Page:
Legislators Blame Voters for Quackenbush Scandal

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Quake Victims, Advocates Oppose Legislation to Bar Election of Insurance Commissioner

Sacramento — Joining Chuck Quackenbush and the insurance industry, legislators appear inclined to vent their frustration with the Quackenbush scandal on California voters tomorrow. The Senate Elections Committee will debate SCA 19 (Speier), which would place a Constitutional Amendment on the November ballot to make the Insurance Commissioner an appointive, rather than elective, office. This measure is supported by the insurance industry; Mr. Quackenbush stated two weeks ago that the office should be appointed, saying the pressure to raise money led him to take the actions for which he is now under investigation.

Calling the legislation “a misguided, anti-democratic and cowardly response,” consumer advocates said the proposal will only benefit the insurance companies, who supported the legislation three years ago. “As far as the public is concerned, the Legislature’s job is to clean-up the mess caused by Mr. Quackenbush and the insurance companies over the last six years. The voters want Quackenbush out and new protections against insurance company abuses. Instead of taking on the insurance companies and passing new laws to protect the public, the legislators are voting to protect insurance companies,” said Harvey Rosenfield, President of the Foundation for Taxpayer and Consumer Rights (FTCR).

“Making the insurance commissioner an appointed position now would simply reward the insurers for having corrupted the office,” wrote advocates with the Foundation for Taxpayer and Consumer Rights (FTCR) in a letter to Senator Speier Tuesday. “Insurance companies would have just as much pernicious influence as they do today, only the money trail would be harder to follow: their donations would go to the Governor, who would then appoint an insurance executive loyal to the industry.”

“And make no mistake about it: insurers will spend tens of millions of dollars at the ballot box to fool voters into passing this legislation, just as they did last March to trick voters into repealing legislation that would have held them accountable for mishandling insurance claims. This is a gift to the insurance industry that will dismay, astonish and anger the voters.”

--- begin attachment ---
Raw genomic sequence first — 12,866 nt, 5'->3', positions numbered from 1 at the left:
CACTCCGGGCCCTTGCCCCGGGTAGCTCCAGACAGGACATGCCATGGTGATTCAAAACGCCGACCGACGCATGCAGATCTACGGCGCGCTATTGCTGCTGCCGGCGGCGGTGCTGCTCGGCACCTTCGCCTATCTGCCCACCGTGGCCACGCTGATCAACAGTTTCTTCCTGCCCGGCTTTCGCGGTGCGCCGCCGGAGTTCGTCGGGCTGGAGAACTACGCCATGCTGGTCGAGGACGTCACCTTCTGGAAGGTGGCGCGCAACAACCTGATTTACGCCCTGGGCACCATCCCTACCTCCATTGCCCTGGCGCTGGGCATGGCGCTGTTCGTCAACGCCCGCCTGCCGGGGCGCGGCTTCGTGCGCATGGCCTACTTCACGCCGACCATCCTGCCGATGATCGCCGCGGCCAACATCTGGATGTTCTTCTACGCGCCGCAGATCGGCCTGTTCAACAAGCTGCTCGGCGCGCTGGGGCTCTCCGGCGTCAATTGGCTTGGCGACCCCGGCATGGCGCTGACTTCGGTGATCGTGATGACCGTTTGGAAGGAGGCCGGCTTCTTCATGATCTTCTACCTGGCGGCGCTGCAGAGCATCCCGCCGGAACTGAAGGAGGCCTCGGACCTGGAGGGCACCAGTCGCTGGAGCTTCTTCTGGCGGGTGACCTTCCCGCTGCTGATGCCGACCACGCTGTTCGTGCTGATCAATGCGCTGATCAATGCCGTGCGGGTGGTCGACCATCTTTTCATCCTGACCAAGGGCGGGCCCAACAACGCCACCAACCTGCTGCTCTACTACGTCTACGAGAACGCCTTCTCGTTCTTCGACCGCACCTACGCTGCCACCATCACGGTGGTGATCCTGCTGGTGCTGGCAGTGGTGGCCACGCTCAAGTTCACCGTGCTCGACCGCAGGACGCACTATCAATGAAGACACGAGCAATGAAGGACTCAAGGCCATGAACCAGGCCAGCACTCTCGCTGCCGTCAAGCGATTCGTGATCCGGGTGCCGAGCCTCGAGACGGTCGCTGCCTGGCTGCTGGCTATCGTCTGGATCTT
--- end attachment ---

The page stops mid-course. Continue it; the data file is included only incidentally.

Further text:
The post was made an elected position by voters in 1988 through Proposition 103. Similar legislation (SB 225-Kopp) to the current Speier proposal was defeated in 1998. Prior to 1990, when the voters elected John Garamendi, all the appointed commissioners came from the insurance industry, such as California’s last appointed commissioner, Roxani Gillespie, who now works for a law firm connected to Farmers Insurance and other insurers.

Northridge Quake Victims Says Proposal Doesn’t Help

Policyholders injured during the Northridge quake, which is at the center of the Quackenbush scandal, consider Senator Speier’s proposal a distraction from the main issues of insurance company claims practices and a politicians wrongdoings.

“What kind of message does it send to still-suffering quake victims, when legislators meet with us in Northridge one week and the next week are in Sacramento pressing to take away our voice?” asked quake victim Sara Bacon.

In a letter to Senators, Community Assisting Recovery (CARe), a non-profit organization that formed in response to the Northridge quake, wrote that “SCA 19 does nothing to heal the injuries perpetrated on the victims of the Northridge earthquake by the abuses of Commissioner Quackenbush.”

If SCA 19 is placed on the ballot, advocates predict that the insurance industry would spend lavishly to win approval of this retrograde proposal.

Television ads, FTCR suggests, sponsored by “Californians for Clean Politics,” would accuse the elected Insurance Commissioner of being bought and paid for by the insurance companies, and urging that it become an appointed post. In fact, the ads will be financed by the insurance companies themselves.

“To tell the people of California — as your bill does — that the Commissioner should be appointed again is to blame them, as Mr. Quackenbush himself has, for the present scandal. It is an insult to the voters, and to our democracy itself,” FTCR concluded.


Consumer Watchdog
Consumer Watchdog
Providing an effective voice for American consumers in an era when special interests dominate public discourse, government and politics. Non-partisan.

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